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Negocios Now - Latinos in Real Estate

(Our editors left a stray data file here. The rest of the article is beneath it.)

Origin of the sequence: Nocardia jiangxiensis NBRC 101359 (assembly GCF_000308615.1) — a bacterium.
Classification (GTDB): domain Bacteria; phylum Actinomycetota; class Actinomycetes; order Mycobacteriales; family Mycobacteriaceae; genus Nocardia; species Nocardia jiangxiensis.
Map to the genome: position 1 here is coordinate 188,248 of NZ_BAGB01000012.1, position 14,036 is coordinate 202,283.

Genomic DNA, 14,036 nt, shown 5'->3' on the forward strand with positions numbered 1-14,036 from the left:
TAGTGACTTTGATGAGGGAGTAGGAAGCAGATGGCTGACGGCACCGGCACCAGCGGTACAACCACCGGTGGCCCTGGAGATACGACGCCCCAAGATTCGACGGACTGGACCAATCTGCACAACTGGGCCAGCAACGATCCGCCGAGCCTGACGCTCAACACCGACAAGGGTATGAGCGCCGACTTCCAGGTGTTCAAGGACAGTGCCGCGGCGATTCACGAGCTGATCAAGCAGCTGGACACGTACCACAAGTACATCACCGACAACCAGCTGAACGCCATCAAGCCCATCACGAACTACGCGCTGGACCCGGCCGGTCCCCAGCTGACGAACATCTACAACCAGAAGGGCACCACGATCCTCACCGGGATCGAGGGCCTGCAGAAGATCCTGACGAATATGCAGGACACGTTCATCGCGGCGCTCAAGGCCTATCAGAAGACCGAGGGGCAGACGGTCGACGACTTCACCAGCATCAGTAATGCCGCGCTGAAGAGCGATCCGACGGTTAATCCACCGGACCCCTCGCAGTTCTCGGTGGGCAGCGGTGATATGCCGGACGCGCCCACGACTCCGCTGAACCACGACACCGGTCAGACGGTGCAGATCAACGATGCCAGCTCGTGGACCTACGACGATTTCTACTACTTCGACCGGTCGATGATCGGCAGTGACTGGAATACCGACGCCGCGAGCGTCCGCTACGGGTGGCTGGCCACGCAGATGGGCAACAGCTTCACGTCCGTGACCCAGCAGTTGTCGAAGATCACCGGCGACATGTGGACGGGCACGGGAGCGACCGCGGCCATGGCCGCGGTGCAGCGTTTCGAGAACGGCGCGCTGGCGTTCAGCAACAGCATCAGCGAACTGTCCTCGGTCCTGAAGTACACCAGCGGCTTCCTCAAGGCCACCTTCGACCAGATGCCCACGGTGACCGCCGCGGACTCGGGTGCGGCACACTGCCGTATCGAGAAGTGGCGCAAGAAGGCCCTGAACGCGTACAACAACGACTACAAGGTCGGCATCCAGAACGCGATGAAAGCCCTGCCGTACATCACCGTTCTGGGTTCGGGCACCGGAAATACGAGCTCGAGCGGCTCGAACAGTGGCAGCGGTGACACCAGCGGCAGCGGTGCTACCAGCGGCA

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Page 5 of 31 6 Abril 2023 By Angela Azmitia, from Related Midwest R econciling increased urba- nization with the growing unaffordability of city living is one of the biggest cha- llenges the commercial real esta- te industry faces. Not providing enough quality, widespread affor- dable housing and community resources in economically diver- se locations will mean unattaina- ble housing for many, an increase in homelessness, gentrification- related displacement, and limi- ted upward mobility. As the affordable leasing direc- tor for related management, I see firsthand the repercussions of our city's limited options. Individuals and families wait as long as 20 years for subsidized housing and tax credit options with narrow bands of afforda- bility that make it difficult for individuals to qualify. According to the National Low Income Housing Coalition, in the US alone there is a current shortage of more than 7 million homes for our nation's over 11 million extremely low-income families. Assuming the move towards cities will continue due to economic, climate, and conflict motivations, 80–90% of the world's population will be living in, or in direct proximity to, urban centers by 2100. A consequence of increased urbanization and sustained income inequality means there will be more demand for diverse housing and household needs — demands that the CRE industry may not be ready to meet. The development of residential real estate as a mainstream inves- tment sector has had a direct impact on the global housing market causing inflated house prices, affordable housing shor- tages, inflexible housing stock, and underserved communities in need of economic investment. Who is responsible for provi- ding the diverse array of housing options needed — our public or private sectors? What should we, as an industry, be lobbying for? How can we build better investments to serve our com- munities? How does CRE, as an industry, further its efforts to create positive change? Below are examples of what it would look like to build community needs into our future develop- ment strategies. Integrate principles of good density into future develop- ments, and establish mixed-use, well-connected environments with high-quality placemaking. Revitalize existing urban cen- ters to offer supportive servi- ces (financial literacy training, access to healthy food, gyms, etc.) with input from locals and community leaders. Incorporate rent-controlled and privately funded subsidies into mixed-income property metrics that can target low-inco- me households relative to the federal poverty threshold. Attract impact investors loo- king for measurable economic returns by investing in social impact methodology. Lobby to incentivize cons- truction of affordable housing and rezoning for multi-family properties in areas where AMI is over 100%. Increase development of SRO housing in areas that can pro- vide economic mobility to resi- dents. Set goals as an industry to bridge cross-functional gaps between public and private sec- tors to make sure housing needs are being met. Huge challenge for commercial real estate industry El Especial | Latinos in Real Estate Angela Azmitia

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